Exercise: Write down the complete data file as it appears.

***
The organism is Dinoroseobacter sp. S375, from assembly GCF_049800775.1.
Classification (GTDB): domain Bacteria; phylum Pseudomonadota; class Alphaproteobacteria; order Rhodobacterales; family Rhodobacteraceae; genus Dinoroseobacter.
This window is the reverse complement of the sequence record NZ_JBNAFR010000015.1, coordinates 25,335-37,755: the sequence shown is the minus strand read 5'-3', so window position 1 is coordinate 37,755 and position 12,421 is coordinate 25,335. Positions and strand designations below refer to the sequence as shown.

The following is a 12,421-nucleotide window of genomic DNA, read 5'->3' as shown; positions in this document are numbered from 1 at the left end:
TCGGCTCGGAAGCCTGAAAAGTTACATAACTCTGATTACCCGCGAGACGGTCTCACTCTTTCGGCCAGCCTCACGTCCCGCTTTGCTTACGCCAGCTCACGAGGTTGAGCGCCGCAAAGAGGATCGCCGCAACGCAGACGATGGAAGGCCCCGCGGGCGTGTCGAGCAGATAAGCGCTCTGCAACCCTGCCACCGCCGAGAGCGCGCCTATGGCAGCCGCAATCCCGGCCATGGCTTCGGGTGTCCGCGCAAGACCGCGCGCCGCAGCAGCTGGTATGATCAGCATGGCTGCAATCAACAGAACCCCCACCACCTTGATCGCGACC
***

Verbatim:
The organism is Dinoroseobacter sp. S375, from assembly GCF_049800775.1.
Classification (GTDB): domain Bacteria; phylum Pseudomonadota; class Alphaproteobacteria; order Rhodobacterales; family Rhodobacteraceae; genus Dinoroseobacter.
This window is the reverse complement of the sequence record NZ_JBNAFR010000015.1, coordinates 25,335-37,755: the sequence shown is the minus strand read 5'-3', so window position 1 is coordinate 37,755 and position 12,421 is coordinate 25,335. Positions and strand designations below refer to the sequence as shown.

The following is a 12,421-nucleotide window of genomic DNA, read 5'->3' as shown; positions in this document are numbered from 1 at the left end:
TCGGCTCGGAAGCCTGAAAAGTTACATAACTCTGATTACCCGCGAGACGGTCTCACTCTTTCGGCCAGCCTCACGTCCCGCTTTGCTTACGCCAGCTCACGAGGTTGAGCGCCGCAAAGAGGATCGCCGCAACGCAGACGATGGAAGGCCCCGCGGGCGTGTCGAGCAGATAAGCGCTCTGCAACCCTGCCACCGCCGAGAGCGCGCCTATGGCAGCCGCAATCCCGGCCATGGCTTCGGGTGTCCGCGCAAGACCGCGCGCCGCAGCAGCTGGTATGATCAGCATGGCTGCAATCAACAGAACCCCCACCACCTTGATCGCGACC